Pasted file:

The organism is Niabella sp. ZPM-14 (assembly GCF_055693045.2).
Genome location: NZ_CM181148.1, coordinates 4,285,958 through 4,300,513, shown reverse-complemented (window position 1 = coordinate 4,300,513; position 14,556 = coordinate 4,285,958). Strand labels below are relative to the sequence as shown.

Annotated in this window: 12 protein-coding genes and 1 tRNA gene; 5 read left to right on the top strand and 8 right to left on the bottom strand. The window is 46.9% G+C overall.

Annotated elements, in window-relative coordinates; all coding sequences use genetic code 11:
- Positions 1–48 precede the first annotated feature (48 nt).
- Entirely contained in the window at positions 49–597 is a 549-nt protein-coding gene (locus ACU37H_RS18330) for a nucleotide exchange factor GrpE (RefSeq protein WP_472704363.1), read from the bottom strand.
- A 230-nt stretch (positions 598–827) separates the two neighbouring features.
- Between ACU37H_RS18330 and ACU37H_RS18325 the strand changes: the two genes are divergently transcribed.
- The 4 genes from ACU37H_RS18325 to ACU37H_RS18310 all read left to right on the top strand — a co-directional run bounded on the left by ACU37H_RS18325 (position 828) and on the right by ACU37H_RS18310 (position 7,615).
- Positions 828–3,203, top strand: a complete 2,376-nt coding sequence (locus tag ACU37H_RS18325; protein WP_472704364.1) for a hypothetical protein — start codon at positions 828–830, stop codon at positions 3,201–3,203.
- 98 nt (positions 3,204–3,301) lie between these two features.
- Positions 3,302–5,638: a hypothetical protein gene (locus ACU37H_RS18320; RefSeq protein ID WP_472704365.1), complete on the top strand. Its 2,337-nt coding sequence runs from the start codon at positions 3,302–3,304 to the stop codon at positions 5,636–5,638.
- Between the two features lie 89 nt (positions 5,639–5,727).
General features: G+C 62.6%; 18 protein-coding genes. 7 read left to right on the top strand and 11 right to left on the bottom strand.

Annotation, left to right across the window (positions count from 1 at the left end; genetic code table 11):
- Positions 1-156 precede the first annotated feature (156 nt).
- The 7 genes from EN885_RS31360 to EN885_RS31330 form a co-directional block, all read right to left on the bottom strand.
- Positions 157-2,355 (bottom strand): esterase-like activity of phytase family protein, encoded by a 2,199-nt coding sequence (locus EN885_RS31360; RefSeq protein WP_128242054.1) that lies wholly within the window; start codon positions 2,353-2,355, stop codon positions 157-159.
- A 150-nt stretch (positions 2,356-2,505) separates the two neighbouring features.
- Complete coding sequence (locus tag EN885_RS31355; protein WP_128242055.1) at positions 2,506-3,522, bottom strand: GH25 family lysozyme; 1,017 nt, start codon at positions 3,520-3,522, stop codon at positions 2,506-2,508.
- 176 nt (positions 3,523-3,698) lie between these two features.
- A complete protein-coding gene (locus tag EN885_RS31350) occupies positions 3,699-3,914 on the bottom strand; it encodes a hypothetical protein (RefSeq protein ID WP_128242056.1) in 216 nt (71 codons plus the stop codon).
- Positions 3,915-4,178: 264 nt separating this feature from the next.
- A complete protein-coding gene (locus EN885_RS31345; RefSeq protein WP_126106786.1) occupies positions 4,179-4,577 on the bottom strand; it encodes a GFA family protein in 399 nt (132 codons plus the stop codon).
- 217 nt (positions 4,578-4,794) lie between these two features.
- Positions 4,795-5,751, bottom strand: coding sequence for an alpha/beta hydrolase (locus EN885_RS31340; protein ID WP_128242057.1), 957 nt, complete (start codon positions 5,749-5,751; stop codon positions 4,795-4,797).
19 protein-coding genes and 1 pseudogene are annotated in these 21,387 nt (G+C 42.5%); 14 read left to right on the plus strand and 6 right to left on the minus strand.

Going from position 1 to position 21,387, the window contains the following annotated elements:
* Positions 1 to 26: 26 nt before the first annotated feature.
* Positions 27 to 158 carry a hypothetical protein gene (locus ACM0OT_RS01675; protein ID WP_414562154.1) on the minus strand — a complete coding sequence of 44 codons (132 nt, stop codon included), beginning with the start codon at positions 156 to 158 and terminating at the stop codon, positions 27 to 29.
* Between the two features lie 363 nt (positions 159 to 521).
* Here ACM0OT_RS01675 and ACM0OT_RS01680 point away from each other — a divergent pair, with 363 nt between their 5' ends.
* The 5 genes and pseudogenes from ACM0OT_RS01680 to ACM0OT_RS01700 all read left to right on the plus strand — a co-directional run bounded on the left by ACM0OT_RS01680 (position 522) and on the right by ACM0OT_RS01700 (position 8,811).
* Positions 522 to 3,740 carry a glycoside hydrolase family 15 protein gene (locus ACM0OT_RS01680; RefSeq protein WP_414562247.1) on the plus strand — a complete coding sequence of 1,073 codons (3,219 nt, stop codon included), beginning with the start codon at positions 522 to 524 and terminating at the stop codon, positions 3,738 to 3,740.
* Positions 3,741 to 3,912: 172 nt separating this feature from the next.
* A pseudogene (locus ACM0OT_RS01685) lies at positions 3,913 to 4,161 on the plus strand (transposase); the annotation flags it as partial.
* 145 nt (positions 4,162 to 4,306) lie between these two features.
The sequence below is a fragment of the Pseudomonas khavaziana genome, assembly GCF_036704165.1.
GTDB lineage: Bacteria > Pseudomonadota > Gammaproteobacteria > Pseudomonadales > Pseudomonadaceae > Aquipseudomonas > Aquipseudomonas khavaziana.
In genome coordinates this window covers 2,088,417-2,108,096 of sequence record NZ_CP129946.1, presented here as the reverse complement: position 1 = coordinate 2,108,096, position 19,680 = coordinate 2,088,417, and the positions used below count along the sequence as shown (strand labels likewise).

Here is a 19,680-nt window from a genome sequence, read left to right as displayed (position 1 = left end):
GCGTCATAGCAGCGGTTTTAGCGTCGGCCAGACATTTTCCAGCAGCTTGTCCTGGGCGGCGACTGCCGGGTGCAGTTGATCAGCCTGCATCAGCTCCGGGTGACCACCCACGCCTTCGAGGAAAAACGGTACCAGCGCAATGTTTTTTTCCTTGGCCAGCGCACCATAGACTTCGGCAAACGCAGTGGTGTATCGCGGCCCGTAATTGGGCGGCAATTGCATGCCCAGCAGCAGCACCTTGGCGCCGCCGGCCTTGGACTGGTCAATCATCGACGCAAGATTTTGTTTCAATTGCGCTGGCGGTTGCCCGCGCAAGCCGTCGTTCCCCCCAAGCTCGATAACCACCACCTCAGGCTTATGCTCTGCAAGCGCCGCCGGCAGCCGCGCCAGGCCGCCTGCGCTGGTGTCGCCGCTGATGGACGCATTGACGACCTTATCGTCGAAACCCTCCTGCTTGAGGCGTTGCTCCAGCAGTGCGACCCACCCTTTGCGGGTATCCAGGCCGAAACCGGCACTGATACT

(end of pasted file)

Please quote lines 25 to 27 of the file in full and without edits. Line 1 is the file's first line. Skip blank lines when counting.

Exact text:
- 217 nt (positions 4,578-4,794) lie between these two features.
- Positions 4,795-5,751, bottom strand: coding sequence for an alpha/beta hydrolase (locus EN885_RS31340; protein ID WP_128242057.1), 957 nt, complete (start codon positions 5,749-5,751; stop codon positions 4,795-4,797).
19 protein-coding genes and 1 pseudogene are annotated in these 21,387 nt (G+C 42.5%); 14 read left to right on the plus strand and 6 right to left on the minus strand.